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Preakness-winning trainer Romans has partner in family and racing
LOUISVILLE, Ky. – Dale Romans and Tammy Fox were in Las Vegas with friends when they were walking in the direction of a wedding chapel.
“I said, ‘Come on, Dale, let’s get married,’ ” Fox recalled. “He literally took off running the other way.”
Some 17 years later, still unwed, Romans and Fox are the unofficial king and queen of the racing world. Their teamwork as trainer and exercise rider was critical in the way Shackleford came into the 136th Preakness, which he captured last Saturday in dramatic fashion over Kentucky Derby winner Animal Kingdom.
The Preakness, which was worth about $110,000 to Romans, will not substantially alter the lifestyles of the Louisville couple and their two teenaged children, but it has brought them greater attention than ever before.
On the surface, their union seems a curious one: Romans is built something like an offensive lineman with considerable height and girth, whereas Fox, who competed off and on for 23 years as a jockey before retiring with 236 wins in 2005, is about two feet shorter and probably weighs about one-third as much.
The jockey agent known only as Clarence, a longtime friend, once said about Romans and Fox: “It’s like a St. Bernard being paired up with a Chihuahua.”
Indeed, the couple might make Mutt and Jeff look more like the Bobbsey twins, but they’ve got a good thing going. While Romans, 44, has steadily increased his profile since he won his first race in 1987, Fox, 46, has been the proverbial good woman behind the good man. She is visible to her fellow horsemen at Churchill Downs as someone who breezes many of the top Romans horses, including Shackleford, but, she said, “Mostly all I do is get there after the break every morning, get on a few head, give my input to Dale, and come back home and take care of this big house and whatever the kids have going.”
Three days after the Preakness, while Romans stayed behind in Maryland to attend the horse sales at Timonium, Fox was back in the spacious and tidy home the couple has owned since it was built in the early 1990s on a steep hillside near Iroquois Park in the south end of Louisville. Trophies and framed photographs and other racing memorabilia adorn certain parts of the three-story house, which would assimilate perfectly into the fancier sections of the city.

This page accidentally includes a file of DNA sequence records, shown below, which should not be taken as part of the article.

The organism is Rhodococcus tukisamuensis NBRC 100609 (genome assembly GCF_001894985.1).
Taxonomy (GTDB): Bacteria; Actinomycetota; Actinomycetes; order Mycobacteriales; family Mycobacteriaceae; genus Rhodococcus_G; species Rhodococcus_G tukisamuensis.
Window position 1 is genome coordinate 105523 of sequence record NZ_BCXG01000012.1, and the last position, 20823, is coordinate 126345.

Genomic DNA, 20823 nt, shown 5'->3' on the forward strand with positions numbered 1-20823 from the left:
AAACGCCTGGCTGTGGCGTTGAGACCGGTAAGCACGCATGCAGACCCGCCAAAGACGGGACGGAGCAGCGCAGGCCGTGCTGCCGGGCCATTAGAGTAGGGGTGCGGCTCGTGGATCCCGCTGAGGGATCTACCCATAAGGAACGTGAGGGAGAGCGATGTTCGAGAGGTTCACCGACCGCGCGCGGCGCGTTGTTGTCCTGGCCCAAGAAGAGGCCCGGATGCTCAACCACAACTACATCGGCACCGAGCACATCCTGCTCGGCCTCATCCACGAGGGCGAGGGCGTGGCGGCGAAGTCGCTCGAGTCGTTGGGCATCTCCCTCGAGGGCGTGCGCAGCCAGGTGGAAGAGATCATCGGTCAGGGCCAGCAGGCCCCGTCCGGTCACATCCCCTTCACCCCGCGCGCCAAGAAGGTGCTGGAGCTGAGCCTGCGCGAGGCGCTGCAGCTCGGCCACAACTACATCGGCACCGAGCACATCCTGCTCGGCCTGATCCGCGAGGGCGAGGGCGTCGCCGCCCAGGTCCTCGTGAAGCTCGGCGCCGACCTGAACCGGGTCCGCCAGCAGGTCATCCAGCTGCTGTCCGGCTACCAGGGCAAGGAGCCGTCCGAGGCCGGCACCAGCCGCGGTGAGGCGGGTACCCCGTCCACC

But Romans has never even considered moving to the more fashionable east end of town. Born and raised as the middle son of three boys raised by the late trainer Jerry Romans, he grew up in the south end and has always been fiercely proud of it. He cut the occasional class at Butler High School in Shively, a blue-collar area just a few miles west of Churchill, to go to the races, where his dad dealt almost exclusively in claiming horses, winning only a handful of stakes during a career that ended shortly before his death in 2000 at age 58.
Fox also is from a racing family, having grown up around horses in New Orleans. Her dad, Billy Fox Sr., was a trainer and jockey who now helps his son, Billy Jr., also a former jockey, with a small chain of Cajun-style restaurants in the Louisville area. Tammy Fox met Romans through her brother.
“Billy told me to come meet this guy,” she said. It was 1989. “Dale had three girlfriends. He kept asking me out, and I said, ‘I will when you get rid of all them others.’ ”
They moved in together in 1991. Their daughter, Bailey, was born in 1993 and recently graduated high school and will attend the University of Dayton in the fall. Their son, Jake, was born in 1995 and will be a high school sophomore in the fall.
Family and racing are easily the two most important things to the couple. Romans doesn’t have many outside pursuits except for the occasional poker game, and he rarely has a drink of alcohol. His father was his mentor and idol, and his older brother, Jerry Jr., is a horse owner whose success with Grade 1 winner Sassy Image has brought the brothers closer. The youngest brother, Bruce, is a screenplay writer and movie producer who lives in California and tries to make it home every year for the Derby.
Romans was so close personally and professionally to his dad that Frank Jones Jr., a longtime client and close friend of the elder Romans, now has a virtually identical role with the son. In 2009, Tapitsfly won the Breeders’ Cup Juvenile Fillies Turf with Jones as owner-breeder and Romans as trainer.
“It was a day that makes your knees go weak on you,” Jones said. “I’ve known Dale since he was a baby. We’re like family together. When his dad passed away prematurely, it was a seamless move for Dale to take over my horses. What’s happened for Dale, winning the Preakness, is just fantastic.”